405 Conklin Hall
Dept. Spanish and Portuguese Studies
175 University Avenue
Newark, NJ 07102
Kimberly DaCosta Holton's research focuses primarily on expressive culture in Iberia and the Lusophone diaspora. She is particularly interested in the intersection between music, migration and politics. Holton's research fields also include 20th century Portuguese and Brazilian literature, performance theory, urban festivity, urban ethnography, migration and memory studies, oral history, theories of globalism, nation, diaspora and space. Holton is the founder and director of the Ironbound Oral History Project, a collection of over 250 oral history interviews with Portuguese-speaking migrants of NJ/NY. She has received fellowships from the Ford Foundation, the Social Science Research Council, the Calouste Gulbenkian Foundation and the Institute for Research on Women. Holton is currently at work on a book about fado performance in the US.
Portuguese Literature in English Translation: Tales of Travel; Portuguese Literature in English Translation: Writing Places; Oral History of the Ironbound; Post-Revolutionary Portuguese Literature and Culture; Soccer, Samba and Spiritualism: Performing the Nation in Portugal and Brazil; Migration Stories: Portuguese-American Literature and Culture; Urban Ethnography; Immigration and Performance (Graduate Class); Elementary Portuguese
PhD, Performance Studies, Northwestern University
MA, Performance Studies, Northwestern University
BA, Performance Studies, Northwestern University
Community, Culture & The Makings of Identity: Portuguese-Americans along the Eastern Seaboard, co-edited with Andrea Klimt. Amherst: University of Massachusetts Press, 2009.
Performing Folklore: Ranchos Folclóricos from Lisbon to Newark. Bloomington: Indiana University Press, 2005
Selected Articles and Chapters
“Spaces Undone and Remade: Fado Performance in a US Ethnic Enclave.” Fado Percursose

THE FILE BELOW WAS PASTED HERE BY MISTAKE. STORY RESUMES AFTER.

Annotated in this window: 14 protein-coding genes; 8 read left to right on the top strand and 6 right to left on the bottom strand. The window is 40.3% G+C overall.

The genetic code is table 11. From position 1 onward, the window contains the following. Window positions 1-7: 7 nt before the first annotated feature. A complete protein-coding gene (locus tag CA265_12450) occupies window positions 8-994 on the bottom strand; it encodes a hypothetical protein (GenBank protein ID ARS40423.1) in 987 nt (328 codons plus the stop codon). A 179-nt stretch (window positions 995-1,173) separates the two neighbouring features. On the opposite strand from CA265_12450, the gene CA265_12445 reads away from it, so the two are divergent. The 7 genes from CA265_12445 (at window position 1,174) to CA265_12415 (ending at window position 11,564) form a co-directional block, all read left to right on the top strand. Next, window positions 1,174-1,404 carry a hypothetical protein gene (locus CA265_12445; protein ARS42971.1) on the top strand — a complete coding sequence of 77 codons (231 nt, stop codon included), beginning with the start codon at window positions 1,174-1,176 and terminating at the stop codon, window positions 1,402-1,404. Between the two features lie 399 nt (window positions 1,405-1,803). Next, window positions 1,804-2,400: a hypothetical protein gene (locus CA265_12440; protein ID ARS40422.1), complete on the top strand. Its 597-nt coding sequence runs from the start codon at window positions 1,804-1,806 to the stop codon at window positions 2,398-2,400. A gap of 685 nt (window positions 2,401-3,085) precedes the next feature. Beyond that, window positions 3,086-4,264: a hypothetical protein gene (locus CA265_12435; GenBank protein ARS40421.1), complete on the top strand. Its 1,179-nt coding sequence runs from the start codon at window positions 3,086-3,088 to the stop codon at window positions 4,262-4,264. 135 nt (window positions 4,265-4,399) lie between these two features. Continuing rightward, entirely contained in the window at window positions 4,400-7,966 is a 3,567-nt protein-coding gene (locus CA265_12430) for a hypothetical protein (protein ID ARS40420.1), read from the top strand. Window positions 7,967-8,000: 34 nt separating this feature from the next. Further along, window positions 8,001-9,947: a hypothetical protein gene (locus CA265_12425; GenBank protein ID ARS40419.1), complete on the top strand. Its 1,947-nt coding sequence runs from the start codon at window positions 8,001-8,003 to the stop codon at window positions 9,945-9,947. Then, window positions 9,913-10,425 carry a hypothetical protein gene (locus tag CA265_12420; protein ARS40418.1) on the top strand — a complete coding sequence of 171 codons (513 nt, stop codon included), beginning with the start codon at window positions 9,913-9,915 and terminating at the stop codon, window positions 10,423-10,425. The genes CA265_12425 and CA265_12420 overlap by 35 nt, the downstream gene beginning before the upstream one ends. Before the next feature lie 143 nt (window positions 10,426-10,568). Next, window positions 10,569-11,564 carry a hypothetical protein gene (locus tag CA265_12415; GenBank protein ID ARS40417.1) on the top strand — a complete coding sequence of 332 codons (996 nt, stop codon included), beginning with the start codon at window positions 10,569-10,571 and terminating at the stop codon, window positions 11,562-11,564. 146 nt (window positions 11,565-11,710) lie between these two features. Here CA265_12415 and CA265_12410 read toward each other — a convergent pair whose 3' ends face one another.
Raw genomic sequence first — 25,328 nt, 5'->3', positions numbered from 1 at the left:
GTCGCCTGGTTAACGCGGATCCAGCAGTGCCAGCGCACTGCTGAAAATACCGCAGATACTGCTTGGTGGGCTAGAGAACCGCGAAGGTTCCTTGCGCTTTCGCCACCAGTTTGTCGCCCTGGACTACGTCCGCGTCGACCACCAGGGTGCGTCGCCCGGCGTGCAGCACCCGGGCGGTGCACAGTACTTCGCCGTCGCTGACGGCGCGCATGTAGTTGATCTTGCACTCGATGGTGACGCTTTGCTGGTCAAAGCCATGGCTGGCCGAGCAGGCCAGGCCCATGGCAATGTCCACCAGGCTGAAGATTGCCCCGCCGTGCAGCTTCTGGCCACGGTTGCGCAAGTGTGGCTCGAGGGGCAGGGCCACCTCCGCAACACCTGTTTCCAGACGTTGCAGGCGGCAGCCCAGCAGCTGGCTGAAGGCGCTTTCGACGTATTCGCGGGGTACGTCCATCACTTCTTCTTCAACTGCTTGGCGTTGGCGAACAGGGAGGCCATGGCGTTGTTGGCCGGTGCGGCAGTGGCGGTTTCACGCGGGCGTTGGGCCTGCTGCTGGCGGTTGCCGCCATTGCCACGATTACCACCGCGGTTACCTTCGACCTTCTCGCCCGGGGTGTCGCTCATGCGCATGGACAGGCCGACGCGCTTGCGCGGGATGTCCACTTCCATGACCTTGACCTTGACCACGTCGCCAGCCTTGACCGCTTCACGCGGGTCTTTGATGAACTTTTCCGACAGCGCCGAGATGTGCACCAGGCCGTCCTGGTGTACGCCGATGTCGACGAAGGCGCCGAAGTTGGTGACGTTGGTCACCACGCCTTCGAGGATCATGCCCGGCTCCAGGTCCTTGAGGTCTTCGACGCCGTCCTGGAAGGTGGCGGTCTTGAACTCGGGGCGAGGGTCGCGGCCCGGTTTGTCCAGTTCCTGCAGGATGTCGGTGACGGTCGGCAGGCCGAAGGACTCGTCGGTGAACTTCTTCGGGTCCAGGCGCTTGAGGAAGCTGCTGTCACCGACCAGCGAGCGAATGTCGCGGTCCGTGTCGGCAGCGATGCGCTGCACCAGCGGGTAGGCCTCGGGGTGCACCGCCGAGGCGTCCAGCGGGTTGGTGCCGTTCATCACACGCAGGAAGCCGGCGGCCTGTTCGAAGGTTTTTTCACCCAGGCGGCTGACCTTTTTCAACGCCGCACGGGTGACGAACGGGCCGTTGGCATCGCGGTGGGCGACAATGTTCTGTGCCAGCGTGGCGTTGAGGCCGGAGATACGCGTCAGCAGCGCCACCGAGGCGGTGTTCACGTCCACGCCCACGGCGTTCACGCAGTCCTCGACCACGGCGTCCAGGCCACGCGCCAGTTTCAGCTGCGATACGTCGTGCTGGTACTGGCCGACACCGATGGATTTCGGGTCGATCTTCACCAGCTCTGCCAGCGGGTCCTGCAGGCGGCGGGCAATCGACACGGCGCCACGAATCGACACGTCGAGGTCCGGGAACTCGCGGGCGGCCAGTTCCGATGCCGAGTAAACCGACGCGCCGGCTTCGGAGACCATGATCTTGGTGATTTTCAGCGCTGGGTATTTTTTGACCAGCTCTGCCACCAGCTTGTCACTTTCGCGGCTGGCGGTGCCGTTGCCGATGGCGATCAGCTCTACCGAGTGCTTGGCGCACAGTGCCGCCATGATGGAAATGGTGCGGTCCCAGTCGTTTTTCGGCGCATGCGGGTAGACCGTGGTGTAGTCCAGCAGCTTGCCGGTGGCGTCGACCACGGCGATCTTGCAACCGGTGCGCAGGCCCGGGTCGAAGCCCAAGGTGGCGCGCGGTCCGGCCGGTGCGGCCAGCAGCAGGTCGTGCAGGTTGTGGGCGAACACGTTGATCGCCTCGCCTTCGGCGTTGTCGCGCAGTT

Perspectivas. Eds. Salwa Castelo-Branco and Rui Vieira Nery (forthcoming).
“Sound Travel: Fadocore in California” Transnationalism in the Portuguese-Speaking
World. Eds. Hillary Owen and Claire Williams. Liverpool University Press. (in press)
“Fado in Diaspora: Online Internships and Self-Display Among YouTube Generation
Performers.” Luso-Brazilian Review 53.1 (2016): 210-232.
“Lost and Found Folklore.” Seismographic Sounds: Visions of a New World. Eds.Teresa Beyer, Thomas Burkhalter and Hannes Liechti. Norient: Network for Local and Global Sounds and Media Culture. Germany, 2015: 314-21.
"Angola Dreaming: Memories of Africa among Portuguese Retornados in Newark, NJ." Community, Culture, and the Makings of Identity: Portuguese Americans along the Eastern Seaboard. Eds. Kimberly DaCosta Holton and Andrea Klimt. Amherst: University of Massachusetts Press, 2009: 497-524.
"Lusophone Studies in the US," Co-written with Andrea Klimt. Community, Culture, and the Makings of Identity: Portuguese Americans along the Eastern Seaboard. Eds. Kimberly DaCosta Holton and Andrea Klimt. Amherst: University of Massachusetts Press, 2009: 9-23.
“Dinámicas Migratórias em o Vale da Paixão.” Para Um Leitor Ignorado: Ensaios Sobre a Ficção de Lídia Jorge. Ed. Ana Paula Ferreira. Lisbon: Texto Editoras, 2009: 171-193.
"Fado Historiography: Old Myths and New Frontiers." P:Portuguese Cultural Studies 0, Eds. Hillary Owen and Paulo de Medeiros, (Winter 2006):1-17
“Pride, Prejudice and Politics: Portuguese Folklore Performance Amid Newark’s Urban Renaissance.” Etnográfica. IX, 1 (2005): 81-101.
“Dancing Along the InBetween: Transmigration and Folklore Performance in Portuguese Newark.” Portuguese Studies Review. 11, 2 (2004): 153-82.
"Fazer das Tripas Coração: O Parentesco Cultural nos Ranchos Folclóricos" Vozes do Povo: A Folclorização em Portugal. Eds. Salwa Castelo-Branco and Jorge Freitas Branco. Oeiras, Portugal: Celta Editora, 2003: 142-52.
"Lisboa 94, Capital Europia da Cultura" Vozes do Povo: A Folclorização em Portugal. Eds. Salwa Castelo-Branco and Jorge Freitas Branco. Oeiras: Celta Editora, 2003: 17-1-90.
"Bearing Material Witness to Musical Sound: Fado's L94 Museum Debut." Luso-Brazilian Review. 39, no.2 (2002): 107-123.
"Dressing for Success: Lisbon as European Cultural Capital." Journal of American Folklore 111, no. 438 (1998): 174-96.
"Like Blood in Your Mouth: Topographies of Flamenco Voice and Pedagogy in Diaspora." Text and Performance Quarterly 18, no.4 (1998): 300-18.